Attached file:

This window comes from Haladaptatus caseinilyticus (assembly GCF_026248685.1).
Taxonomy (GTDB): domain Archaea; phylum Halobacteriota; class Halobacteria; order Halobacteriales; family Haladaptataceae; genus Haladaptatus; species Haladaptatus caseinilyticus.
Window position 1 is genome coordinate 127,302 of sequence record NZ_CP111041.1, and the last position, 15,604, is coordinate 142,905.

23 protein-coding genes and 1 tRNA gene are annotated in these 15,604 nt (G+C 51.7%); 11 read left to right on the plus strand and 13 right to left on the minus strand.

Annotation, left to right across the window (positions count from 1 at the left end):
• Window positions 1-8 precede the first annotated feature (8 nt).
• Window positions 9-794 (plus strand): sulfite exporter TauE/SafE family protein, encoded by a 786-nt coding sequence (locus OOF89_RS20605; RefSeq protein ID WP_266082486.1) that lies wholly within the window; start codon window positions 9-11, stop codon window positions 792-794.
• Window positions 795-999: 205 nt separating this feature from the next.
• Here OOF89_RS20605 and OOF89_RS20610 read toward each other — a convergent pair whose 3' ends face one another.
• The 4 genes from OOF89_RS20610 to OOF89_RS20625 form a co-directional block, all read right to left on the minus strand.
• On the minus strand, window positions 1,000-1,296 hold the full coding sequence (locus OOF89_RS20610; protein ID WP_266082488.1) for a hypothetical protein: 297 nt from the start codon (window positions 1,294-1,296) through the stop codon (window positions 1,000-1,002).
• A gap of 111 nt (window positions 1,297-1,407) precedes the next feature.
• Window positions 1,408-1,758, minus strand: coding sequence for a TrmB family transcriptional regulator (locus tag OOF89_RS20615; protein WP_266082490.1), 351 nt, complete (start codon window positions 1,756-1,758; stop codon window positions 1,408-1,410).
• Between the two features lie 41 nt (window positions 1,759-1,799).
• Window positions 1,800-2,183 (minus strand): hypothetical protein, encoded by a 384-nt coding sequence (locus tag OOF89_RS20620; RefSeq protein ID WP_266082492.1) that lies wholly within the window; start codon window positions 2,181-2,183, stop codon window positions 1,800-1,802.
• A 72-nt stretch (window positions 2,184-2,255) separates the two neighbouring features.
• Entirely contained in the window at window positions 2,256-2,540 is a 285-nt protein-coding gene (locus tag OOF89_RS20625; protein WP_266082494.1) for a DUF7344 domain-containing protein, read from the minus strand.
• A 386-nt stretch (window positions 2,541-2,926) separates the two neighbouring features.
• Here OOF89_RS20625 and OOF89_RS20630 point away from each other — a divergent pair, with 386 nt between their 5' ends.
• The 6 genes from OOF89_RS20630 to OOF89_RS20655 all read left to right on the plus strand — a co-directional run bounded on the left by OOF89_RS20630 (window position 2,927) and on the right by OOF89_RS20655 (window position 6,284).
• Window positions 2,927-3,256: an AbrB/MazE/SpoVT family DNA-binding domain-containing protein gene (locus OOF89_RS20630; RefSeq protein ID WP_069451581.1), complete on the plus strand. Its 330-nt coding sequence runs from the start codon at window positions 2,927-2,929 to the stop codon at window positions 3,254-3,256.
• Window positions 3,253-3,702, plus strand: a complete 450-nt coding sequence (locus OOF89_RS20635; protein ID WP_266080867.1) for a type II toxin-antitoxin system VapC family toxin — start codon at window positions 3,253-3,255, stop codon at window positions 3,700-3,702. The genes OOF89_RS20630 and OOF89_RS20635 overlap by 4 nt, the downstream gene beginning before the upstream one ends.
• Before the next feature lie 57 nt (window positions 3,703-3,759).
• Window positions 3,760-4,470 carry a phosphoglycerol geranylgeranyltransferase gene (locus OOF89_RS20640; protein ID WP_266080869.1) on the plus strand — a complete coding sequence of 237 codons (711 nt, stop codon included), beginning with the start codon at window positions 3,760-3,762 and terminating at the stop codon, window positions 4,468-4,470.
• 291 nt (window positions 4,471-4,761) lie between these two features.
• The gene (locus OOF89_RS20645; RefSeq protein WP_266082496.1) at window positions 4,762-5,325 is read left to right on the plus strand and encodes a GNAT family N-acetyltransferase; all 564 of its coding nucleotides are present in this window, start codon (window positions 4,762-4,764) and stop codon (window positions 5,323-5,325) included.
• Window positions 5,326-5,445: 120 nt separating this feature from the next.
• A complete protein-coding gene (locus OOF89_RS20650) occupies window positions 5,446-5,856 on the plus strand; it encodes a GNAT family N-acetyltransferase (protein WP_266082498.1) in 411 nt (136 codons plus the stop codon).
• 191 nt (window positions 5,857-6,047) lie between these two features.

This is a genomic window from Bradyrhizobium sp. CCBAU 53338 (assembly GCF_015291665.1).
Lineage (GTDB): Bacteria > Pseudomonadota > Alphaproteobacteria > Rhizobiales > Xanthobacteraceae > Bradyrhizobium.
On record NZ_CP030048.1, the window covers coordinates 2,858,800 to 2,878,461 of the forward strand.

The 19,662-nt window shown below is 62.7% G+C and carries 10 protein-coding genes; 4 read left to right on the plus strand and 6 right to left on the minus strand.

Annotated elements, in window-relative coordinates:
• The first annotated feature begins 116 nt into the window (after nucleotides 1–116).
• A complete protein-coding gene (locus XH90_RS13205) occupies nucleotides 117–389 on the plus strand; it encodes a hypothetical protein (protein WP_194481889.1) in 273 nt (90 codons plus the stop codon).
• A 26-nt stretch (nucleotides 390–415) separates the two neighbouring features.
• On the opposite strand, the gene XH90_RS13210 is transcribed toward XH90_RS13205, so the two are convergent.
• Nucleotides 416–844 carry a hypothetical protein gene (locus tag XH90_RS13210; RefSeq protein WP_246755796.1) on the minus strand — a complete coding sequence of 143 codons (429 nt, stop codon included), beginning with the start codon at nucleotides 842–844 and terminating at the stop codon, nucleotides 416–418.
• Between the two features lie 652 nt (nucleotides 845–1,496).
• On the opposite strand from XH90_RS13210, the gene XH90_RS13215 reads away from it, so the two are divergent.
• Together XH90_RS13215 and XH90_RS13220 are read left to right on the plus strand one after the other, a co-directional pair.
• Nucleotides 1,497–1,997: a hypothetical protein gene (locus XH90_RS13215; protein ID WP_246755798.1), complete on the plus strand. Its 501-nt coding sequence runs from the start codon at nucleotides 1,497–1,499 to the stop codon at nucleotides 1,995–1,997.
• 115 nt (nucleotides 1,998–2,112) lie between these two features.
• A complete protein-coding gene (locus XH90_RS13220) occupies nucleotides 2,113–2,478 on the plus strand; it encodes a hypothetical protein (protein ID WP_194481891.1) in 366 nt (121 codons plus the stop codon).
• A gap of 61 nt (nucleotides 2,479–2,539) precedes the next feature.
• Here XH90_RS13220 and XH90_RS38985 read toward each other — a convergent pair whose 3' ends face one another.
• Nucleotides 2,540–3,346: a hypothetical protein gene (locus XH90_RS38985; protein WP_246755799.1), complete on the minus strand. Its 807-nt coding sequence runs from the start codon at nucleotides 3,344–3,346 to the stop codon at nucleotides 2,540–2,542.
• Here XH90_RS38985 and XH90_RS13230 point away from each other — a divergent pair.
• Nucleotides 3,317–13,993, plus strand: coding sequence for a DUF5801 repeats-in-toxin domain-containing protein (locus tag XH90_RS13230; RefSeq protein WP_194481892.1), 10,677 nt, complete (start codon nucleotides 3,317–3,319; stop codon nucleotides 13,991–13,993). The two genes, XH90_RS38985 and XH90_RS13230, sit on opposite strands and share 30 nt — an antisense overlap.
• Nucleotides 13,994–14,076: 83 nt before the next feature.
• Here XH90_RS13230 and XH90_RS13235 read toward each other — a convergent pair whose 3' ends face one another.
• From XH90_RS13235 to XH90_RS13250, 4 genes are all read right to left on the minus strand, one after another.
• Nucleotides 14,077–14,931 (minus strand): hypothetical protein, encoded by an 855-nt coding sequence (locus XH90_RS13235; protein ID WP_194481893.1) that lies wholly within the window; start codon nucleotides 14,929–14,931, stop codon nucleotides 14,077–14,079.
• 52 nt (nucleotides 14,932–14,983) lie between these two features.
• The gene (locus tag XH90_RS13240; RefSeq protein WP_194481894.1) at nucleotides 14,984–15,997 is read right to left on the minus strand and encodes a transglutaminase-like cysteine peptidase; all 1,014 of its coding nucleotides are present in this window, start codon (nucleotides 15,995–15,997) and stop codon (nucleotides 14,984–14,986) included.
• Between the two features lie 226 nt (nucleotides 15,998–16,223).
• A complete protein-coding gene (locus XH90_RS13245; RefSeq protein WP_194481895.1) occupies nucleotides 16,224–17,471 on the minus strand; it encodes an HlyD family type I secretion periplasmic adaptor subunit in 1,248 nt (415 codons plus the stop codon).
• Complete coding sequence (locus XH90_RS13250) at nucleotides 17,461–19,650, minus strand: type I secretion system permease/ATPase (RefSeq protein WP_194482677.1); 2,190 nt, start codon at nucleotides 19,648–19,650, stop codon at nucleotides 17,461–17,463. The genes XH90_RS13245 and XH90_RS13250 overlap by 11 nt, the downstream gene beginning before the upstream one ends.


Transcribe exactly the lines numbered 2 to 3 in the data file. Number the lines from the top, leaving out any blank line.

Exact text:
Taxonomy (GTDB): domain Archaea; phylum Halobacteriota; class Halobacteria; order Halobacteriales; family Haladaptataceae; genus Haladaptatus; species Haladaptatus caseinilyticus.
Window position 1 is genome coordinate 127,302 of sequence record NZ_CP111041.1, and the last position, 15,604, is coordinate 142,905.